“I actually have been spending a lot of time in the Sycamore community over the last two days and I learned, agendas aside, this community needs help,” she continued. “And they’re asking for help, they’re crying out for help, and they want support. And they know more police isn’t the answer. But we gotta think about the short-term solutions while we dive into the long-term solutions. Our people need relief, right now.”

“So, there it is folks. Here, right now, before you all and the world, saying that we need to help residents. Residents need relief, right now,” Torres-Walker said. “And no, I don’t believe that policing is the, you know, the sum of what public safety is about. But right now, this is what the community is asking for, proactive policing in their community and I, as a leader, have to support that.”

“So, again, if you want to reach out to me you can call me at (925) 206-2340 or you can email me at,” she shared. “I hope this message reaches the community, the Sycamore community. My heart is with you. My thoughts are with you. To the business owners, we want you to be profitable, we want you to be there to provide a service for the community, as well as take care of you and your community.”

Apologizes to Sycamore community

“And even though I just got here, I want to extend an apologize to everyone in that community for the decades of mistreatment, lack of resources, and just no attention,” Torres-Walker concluded. “Thank you everyone for hearing me out, today. I will be emailing the chief on Monday, as well as the mayor to get this on the council agenda, as soon as possible.”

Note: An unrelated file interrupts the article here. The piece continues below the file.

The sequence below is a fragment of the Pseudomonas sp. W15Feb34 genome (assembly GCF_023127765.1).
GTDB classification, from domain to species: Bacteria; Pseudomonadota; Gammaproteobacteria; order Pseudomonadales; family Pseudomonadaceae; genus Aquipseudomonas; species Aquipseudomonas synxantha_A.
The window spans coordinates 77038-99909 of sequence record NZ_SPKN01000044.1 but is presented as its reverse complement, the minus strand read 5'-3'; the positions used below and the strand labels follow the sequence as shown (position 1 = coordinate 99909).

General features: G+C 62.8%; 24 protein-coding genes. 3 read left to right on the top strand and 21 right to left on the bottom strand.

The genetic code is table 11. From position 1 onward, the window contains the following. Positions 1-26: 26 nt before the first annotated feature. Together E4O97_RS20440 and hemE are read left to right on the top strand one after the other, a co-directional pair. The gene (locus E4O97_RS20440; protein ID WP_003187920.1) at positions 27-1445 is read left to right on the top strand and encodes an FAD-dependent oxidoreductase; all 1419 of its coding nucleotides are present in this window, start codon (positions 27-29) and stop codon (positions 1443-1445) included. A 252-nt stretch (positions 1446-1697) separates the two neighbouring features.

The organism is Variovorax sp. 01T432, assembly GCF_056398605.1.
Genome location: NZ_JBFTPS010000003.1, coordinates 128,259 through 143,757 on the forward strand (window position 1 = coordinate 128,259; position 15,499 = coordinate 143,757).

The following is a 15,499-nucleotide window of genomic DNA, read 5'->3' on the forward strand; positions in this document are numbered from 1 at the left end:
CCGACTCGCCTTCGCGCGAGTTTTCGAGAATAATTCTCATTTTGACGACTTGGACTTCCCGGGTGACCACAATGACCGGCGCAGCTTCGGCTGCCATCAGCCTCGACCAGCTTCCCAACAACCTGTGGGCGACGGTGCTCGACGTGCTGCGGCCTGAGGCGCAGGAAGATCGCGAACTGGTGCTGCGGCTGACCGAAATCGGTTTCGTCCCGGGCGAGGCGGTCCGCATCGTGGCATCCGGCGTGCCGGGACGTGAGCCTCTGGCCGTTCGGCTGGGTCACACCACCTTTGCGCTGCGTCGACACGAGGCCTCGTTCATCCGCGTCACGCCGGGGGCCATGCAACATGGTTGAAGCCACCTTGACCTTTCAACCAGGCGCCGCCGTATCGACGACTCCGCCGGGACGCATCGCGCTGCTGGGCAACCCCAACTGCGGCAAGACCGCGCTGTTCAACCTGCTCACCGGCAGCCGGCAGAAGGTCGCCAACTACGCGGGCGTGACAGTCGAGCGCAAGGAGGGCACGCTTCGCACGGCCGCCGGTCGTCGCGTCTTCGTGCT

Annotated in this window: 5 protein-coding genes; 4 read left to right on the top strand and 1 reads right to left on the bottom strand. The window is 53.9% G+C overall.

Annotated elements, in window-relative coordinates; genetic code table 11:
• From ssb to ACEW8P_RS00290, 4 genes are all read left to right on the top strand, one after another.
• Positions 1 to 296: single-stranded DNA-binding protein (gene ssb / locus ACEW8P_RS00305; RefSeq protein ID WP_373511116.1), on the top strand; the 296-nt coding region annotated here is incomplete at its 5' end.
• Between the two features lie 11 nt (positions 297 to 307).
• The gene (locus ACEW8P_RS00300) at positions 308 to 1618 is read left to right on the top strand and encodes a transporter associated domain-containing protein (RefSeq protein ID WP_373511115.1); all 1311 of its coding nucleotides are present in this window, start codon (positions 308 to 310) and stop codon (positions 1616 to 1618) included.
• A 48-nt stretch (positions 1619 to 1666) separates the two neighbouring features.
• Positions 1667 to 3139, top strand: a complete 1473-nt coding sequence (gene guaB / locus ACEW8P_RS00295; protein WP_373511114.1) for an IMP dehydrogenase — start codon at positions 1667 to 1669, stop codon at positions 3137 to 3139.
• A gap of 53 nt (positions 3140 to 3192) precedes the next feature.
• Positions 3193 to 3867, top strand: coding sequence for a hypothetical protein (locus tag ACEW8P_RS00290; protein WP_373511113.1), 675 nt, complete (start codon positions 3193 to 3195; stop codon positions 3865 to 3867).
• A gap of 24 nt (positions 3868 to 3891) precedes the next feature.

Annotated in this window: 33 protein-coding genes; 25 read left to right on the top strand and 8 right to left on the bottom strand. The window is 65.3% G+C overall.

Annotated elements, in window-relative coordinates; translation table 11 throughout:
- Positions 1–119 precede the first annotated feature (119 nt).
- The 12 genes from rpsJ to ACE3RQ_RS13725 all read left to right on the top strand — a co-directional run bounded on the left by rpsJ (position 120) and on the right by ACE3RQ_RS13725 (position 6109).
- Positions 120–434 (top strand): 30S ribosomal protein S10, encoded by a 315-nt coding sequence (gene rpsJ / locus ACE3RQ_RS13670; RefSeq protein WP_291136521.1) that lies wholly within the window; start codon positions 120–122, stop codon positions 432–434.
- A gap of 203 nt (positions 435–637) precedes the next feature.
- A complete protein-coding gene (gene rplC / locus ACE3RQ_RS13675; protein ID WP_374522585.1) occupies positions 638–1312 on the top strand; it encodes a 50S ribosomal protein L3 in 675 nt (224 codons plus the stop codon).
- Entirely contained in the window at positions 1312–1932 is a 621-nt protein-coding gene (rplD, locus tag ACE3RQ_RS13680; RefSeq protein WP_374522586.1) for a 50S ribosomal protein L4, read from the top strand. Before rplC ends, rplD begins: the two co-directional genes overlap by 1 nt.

Supports Removing Officer from Community Detail

She then spoke about a petition to have Officer “Tom Linderman removed from the community policing detail over the homeless, you know our unhoused folks in the community,” and offered her support.

“I think that’s also something we need to consider as a city,” Torres-Walker said. “Maybe some things people aren’t meant to be doing. This petition is not asking for him to be fired. This petition is asking for him to be moved to a new division. At this point, right now, from what I hear from unhoused folks and community members who serve the unhoused folks, is probably the best deal.”

“The reality is, is some people just aren’t good at community engagement,” she continued. “And that’s fine. Because we can use their talents in other places.”

“I will also be raising this up at the next council meeting on the 27th of this month and to the police chief when he gets back from vacation on Monday,” Torres-Walker concluded.

“I’m willing to hear you all out. Let me know,” she said, reiterating her support for four more officers. “If you think this is a step in the wrong direction, let me know. But people are asking for this and I got to do my best.”

Video Removed

As of 2:45 p.m. on Saturday, the video had been removed from here council Facebook page. An attempt to reach Torres-Walker asking her why was unsuccessful prior to publication. An effort to reach Antioch Mayor Lamar Thorpe asking if he was aware of her proposal and if he will place it on the next council meeting agenda was also unsuccessful.

Please check back later for any updates to this report.

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Publisher @ July 17, 2021